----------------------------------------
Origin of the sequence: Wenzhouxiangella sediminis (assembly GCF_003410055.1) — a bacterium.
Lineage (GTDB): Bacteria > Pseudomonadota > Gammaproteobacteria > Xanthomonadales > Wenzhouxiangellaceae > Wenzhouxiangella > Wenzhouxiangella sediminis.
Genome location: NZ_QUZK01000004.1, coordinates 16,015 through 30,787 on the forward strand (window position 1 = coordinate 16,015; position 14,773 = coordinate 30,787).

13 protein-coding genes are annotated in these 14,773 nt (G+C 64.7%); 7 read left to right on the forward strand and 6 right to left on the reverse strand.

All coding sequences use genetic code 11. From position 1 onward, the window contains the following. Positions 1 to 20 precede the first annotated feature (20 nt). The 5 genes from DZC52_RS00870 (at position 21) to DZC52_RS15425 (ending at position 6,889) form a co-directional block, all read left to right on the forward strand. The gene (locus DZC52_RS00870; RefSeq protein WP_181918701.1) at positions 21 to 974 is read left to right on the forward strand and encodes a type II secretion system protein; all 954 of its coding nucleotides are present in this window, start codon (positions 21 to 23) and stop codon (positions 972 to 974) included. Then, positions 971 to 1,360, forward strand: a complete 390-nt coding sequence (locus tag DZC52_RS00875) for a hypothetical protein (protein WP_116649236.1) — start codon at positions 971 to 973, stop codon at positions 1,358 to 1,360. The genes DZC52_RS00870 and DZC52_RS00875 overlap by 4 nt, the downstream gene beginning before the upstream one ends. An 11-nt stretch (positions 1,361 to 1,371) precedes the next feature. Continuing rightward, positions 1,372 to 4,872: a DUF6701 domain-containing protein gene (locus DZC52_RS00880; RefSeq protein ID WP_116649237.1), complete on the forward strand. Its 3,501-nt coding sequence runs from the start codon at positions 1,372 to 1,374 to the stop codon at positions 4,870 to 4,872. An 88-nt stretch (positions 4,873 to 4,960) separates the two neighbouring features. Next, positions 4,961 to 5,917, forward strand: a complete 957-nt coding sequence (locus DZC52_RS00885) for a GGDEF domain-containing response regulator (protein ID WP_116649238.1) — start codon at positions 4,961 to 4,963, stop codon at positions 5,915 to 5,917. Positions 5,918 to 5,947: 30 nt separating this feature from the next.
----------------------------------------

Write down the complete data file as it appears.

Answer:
Origin of the sequence: Wenzhouxiangella sediminis (assembly GCF_003410055.1) — a bacterium.
Lineage (GTDB): Bacteria > Pseudomonadota > Gammaproteobacteria > Xanthomonadales > Wenzhouxiangellaceae > Wenzhouxiangella > Wenzhouxiangella sediminis.
Genome location: NZ_QUZK01000004.1, coordinates 16,015 through 30,787 on the forward strand (window position 1 = coordinate 16,015; position 14,773 = coordinate 30,787).

13 protein-coding genes are annotated in these 14,773 nt (G+C 64.7%); 7 read left to right on the forward strand and 6 right to left on the reverse strand.

All coding sequences use genetic code 11. From position 1 onward, the window contains the following. Positions 1 to 20 precede the first annotated feature (20 nt). The 5 genes from DZC52_RS00870 (at position 21) to DZC52_RS15425 (ending at position 6,889) form a co-directional block, all read left to right on the forward strand. The gene (locus DZC52_RS00870; RefSeq protein WP_181918701.1) at positions 21 to 974 is read left to right on the forward strand and encodes a type II secretion system protein; all 954 of its coding nucleotides are present in this window, start codon (positions 21 to 23) and stop codon (positions 972 to 974) included. Then, positions 971 to 1,360, forward strand: a complete 390-nt coding sequence (locus tag DZC52_RS00875) for a hypothetical protein (protein WP_116649236.1) — start codon at positions 971 to 973, stop codon at positions 1,358 to 1,360. The genes DZC52_RS00870 and DZC52_RS00875 overlap by 4 nt, the downstream gene beginning before the upstream one ends. An 11-nt stretch (positions 1,361 to 1,371) precedes the next feature. Continuing rightward, positions 1,372 to 4,872: a DUF6701 domain-containing protein gene (locus DZC52_RS00880; RefSeq protein ID WP_116649237.1), complete on the forward strand. Its 3,501-nt coding sequence runs from the start codon at positions 1,372 to 1,374 to the stop codon at positions 4,870 to 4,872. An 88-nt stretch (positions 4,873 to 4,960) separates the two neighbouring features. Next, positions 4,961 to 5,917, forward strand: a complete 957-nt coding sequence (locus DZC52_RS00885) for a GGDEF domain-containing response regulator (protein ID WP_116649238.1) — start codon at positions 4,961 to 4,963, stop codon at positions 5,915 to 5,917. Positions 5,918 to 5,947: 30 nt separating this feature from the next.